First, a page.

What do we want from 2021? A return to normal is probably top of most lists.
And, of course we want the chance to see family, friends, and partners all divided by the insidiousness of the novel coronavirus in all its various mutations.
But do we actually want a real return to normal?
It’s easy to slip back into comfortable clothes and feel relaxed, but around us everything has changed; shops and brands that had been undergoing a slow mortification have been fast tracked to the door marked ‘exit’.
Technology has moved us at hyperspeed into new ways of transacting that have been transformational. And while the big supermarkets have prospered, so too have local shops, consumers reconnecting with their often specialist services or goods unavailable elsewhere.
So slipping back into what we knew is like dialling back the clock. It’s history.
Step into the new normal and ask yourself if you really do want to make the same choices, go through the same decision making. After all, are those choices still relevant anymore? And if not, how have they changed?
For example, looking back to Lockdown 1.0, do you remember how clear, how fresh was the air? It was helped by a fabulous early spring, admittedly, but the lack of traffic during that first lockdown was noticeable for the positive effect it had on reducing air pollution.
For example, levels of PM2 - fine particulate matter that is associated with poor air quality and has been identified as one of the key culprits for premature deaths - fell by some 50% in cities such as London, Bristol and Cardiff, while Manchester, York and Belfast saw drops of 25%.
Since then, unfortunately, levels have risen again as traffic has hit the roads once more. But there has been a positive impact on the interest in greener forms of transport, whether that’s active transport, such as walking and cycling - I noticed that, astonishingly, the Victorian penny-farthing has enjoyed a remarkable renaissance in 2020, with the leading retailer experiencing its best ever sales year with one sold every day - or an increasing interest in electric cars.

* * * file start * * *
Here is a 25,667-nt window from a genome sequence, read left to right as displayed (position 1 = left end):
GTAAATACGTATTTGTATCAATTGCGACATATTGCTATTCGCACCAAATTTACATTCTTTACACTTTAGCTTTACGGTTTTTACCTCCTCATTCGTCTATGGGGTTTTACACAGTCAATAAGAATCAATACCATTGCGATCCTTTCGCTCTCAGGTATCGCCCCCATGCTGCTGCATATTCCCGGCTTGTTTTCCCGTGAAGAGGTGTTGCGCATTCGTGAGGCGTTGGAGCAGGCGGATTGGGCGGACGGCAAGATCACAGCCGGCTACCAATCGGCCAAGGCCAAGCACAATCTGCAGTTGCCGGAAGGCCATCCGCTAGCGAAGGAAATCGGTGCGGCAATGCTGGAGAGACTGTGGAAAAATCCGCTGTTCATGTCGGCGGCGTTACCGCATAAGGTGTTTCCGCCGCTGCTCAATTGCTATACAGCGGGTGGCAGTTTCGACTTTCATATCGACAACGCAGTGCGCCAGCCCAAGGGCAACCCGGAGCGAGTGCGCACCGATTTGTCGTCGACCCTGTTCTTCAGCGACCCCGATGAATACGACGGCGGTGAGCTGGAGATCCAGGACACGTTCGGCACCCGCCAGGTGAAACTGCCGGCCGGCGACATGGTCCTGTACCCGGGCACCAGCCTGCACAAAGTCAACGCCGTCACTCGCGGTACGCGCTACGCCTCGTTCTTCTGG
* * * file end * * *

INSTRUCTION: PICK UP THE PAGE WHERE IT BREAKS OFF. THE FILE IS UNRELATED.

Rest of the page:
Electric cars, which are often referred to as EVs (electric vehicles) or BEVs (battery electric vehicles) because the car industry simply loves an acronym, are driven by an electric motor, as the name suggests. So instead of an internal combustion engine and a fuel tank containing petrol or diesel, the EV has an electric motor and a battery - similar concept, just a different technology.
The key thing, though, is that EVs produce no exhaust emissions. That’s not to say there are no carbon emissions in their manufacture, but driving an EV, if it replaces a car with an internal combustion engine, will help improve local air quality. The most well-known models are the Tesla Model 3, Nissan Leaf, BMW i3 and Renault Zoe.
And such vehicles are really catching on - despite a whole number of negative surveys highlighting concerns about charging infrastructure and cost - with new EV registrations increasing by nearly 186% in 2020 to take 6.6% of the total car market, which is up 5% on 2019.